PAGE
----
Driving up the coast, you’ll come across many yellow rocks denoting dive spots that anyone is welcome to enjoy - as long as you have purchased your STINAPA Nature Tag (it helps protect the islands park and resources!).

Whether you’re down for snorkeling or scuba, there are underwater creatures flitting about you the moment you walk off the shore. And I do mean RIGHT where the water washes up onto the the smooth coral beach. I barely dipped my toe in the water when I was met by a sweet puffer fish gently bobbing up with the waves!

Bonaire truly is a diver’s paradise, and there are many spots on and off the island where you can gear up and dive down. But, if snorkeling is more your speed, you don’t have worry about what you might be missing out on. Whenever we decided to pull over for a snorkel sesh, there were often divers careening just below us. I can not stress enough how accessible magical animals like octopus, sea turtles, and parrot fish are in this highly protected coastline.

Octopus, Bonaire

vessels of adventure

Come up for air and plop yourself into a kayak, or a bike, or maybe you want to try windsurfing, or . . . whatever you think you might want to do, I promise Bonaire will deliver. We toured the mangroves of Lac Bay on clear bottom kayaks to explore yet another side of Bonaire’s many faces. The mangrove forests grow in the pristine waters of the bay and are a part of the Bonaire National Marine Park. Their tangly roots provide excellent shelter for marine life in the bay. The mangroves tangle overhead as well, creating dreamlike tunnels for adventurers to paddle through.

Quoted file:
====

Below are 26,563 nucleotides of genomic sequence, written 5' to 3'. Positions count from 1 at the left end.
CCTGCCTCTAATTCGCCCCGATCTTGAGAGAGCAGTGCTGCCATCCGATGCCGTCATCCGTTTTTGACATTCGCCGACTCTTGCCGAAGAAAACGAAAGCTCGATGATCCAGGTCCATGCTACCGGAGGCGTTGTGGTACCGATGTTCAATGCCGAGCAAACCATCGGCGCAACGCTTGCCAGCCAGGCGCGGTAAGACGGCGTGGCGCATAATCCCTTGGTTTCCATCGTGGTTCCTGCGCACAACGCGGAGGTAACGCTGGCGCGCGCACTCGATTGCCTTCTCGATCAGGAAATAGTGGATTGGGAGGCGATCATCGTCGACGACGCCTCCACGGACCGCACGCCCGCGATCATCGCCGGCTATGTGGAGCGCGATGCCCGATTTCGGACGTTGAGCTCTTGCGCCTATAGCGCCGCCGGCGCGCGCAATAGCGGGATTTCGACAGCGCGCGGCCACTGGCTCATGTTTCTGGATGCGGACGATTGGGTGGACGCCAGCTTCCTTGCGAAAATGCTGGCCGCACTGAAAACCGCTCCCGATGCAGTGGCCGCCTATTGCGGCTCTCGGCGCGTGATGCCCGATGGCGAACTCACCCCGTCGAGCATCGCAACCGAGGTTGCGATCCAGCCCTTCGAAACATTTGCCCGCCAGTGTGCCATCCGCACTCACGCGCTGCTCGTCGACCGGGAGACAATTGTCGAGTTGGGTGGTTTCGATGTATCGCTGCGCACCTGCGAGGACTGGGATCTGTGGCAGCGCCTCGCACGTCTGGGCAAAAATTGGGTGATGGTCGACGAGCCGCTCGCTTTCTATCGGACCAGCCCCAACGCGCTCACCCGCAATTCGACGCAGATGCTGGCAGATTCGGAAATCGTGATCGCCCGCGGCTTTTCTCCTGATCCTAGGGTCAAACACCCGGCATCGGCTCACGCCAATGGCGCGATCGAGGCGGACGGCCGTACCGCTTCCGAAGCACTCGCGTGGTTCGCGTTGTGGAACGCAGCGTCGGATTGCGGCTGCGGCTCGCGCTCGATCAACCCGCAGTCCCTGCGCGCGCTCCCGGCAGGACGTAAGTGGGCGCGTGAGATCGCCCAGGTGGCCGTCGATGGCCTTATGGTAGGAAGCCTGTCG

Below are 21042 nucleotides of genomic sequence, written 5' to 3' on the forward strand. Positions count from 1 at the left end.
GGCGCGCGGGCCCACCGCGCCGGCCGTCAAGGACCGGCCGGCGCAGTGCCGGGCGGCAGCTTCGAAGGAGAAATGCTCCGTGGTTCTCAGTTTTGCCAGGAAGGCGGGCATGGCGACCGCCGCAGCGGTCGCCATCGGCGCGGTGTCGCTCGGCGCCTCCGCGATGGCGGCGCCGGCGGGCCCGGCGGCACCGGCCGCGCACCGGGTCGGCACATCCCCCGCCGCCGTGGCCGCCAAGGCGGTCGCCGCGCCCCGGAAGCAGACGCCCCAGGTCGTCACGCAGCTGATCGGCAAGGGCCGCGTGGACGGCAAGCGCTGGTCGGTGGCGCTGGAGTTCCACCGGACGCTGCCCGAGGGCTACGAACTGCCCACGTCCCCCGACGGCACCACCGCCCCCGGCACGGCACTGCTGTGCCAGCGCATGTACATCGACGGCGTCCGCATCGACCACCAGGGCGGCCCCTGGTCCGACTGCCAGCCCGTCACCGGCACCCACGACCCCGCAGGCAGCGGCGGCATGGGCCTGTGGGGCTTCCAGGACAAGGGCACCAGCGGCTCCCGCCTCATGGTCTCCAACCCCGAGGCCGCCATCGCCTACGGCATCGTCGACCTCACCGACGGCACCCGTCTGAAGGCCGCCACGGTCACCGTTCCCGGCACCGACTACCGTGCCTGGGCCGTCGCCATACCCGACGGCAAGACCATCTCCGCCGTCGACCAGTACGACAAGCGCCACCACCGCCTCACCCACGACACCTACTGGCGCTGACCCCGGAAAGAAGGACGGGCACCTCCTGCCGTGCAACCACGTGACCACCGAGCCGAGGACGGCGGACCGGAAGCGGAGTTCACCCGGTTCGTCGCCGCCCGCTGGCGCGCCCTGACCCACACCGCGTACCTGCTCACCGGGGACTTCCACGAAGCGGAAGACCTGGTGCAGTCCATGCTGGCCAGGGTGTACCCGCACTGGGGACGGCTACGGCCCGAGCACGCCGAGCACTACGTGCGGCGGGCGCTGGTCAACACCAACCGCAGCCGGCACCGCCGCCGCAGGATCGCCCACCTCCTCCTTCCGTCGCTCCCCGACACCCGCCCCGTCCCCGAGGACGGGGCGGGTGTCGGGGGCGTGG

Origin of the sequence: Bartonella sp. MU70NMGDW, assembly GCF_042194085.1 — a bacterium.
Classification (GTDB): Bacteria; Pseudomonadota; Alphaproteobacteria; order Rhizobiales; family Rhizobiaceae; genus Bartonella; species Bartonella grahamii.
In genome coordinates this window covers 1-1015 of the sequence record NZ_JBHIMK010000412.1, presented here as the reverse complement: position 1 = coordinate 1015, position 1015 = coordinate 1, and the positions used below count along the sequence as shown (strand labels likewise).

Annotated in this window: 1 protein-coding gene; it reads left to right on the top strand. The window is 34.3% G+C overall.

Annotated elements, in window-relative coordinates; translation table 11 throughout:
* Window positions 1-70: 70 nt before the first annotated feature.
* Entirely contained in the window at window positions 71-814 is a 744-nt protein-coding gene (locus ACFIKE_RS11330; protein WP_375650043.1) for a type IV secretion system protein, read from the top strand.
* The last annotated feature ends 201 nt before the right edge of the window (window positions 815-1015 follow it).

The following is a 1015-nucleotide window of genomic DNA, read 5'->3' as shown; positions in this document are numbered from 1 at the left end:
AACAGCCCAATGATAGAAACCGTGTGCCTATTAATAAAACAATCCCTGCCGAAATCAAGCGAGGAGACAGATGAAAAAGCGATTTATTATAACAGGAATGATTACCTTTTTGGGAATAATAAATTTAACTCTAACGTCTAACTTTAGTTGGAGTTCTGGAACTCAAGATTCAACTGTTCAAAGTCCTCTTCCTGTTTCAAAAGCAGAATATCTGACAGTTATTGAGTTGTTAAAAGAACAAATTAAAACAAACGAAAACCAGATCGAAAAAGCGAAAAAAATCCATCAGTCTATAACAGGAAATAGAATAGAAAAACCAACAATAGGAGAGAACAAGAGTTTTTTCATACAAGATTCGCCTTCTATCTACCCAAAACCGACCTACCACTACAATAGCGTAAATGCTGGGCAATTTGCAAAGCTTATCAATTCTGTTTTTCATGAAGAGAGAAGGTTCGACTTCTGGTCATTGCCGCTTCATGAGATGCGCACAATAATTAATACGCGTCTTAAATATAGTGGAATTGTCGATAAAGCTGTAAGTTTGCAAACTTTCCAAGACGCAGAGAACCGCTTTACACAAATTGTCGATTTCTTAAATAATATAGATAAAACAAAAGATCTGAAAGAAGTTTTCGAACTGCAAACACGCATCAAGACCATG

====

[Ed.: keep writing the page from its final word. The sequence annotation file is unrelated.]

Mangroves, Lac Bay, Bonaire

a little salt, please!

About 16 sq. miles, or 13% of the island is home to colorful salt pans that create one of the larger solar salt operations the Caribbean (meaning the salt is extracted through solar dehydration!). They are a curious pink color thanks to tiny organisms that thrive in the salty water. These organisms take on a pink color that lights up the salt pans and also are pretty tasty for the nearby flamingos!

Intermingled with the salt mine, you’ll find one of the flamingo sanctuaries on the island. The natural electric greens and blues of the area set the birds’ pink color off even brighter than you’ve seen at any zoo. Be sure to awe at these creatures from a distance and don’t cross into their habitat though!

Salt Pans Bonaire
Flamingos, Bonaire

ayo bonaire

This island may run small on surface area, but there is so much to explore between the land and sea that our 7 day stay left us with several things unexplored on our ultimate wish list. I’ll count that as good as any reason to head back . . . Ayo (goodbye), Bonaire . . . for now anyway. Maybe I’ll see you on my next flight down!

Sam Spahr is a New Orleans lady who spends her days as an arts professional in the city. You can catch her trading in her car for a kayak or hiking shoes any chance she gets. All photos and words are by her.


Getting Lost in Bonaire: The Caribbean Scuba Paradise (with Flamingos!) You've Never Heard Of

Getting Lost in Bonaire: The Caribbean Scuba Paradise (with Flamingos!) You've Never Heard Of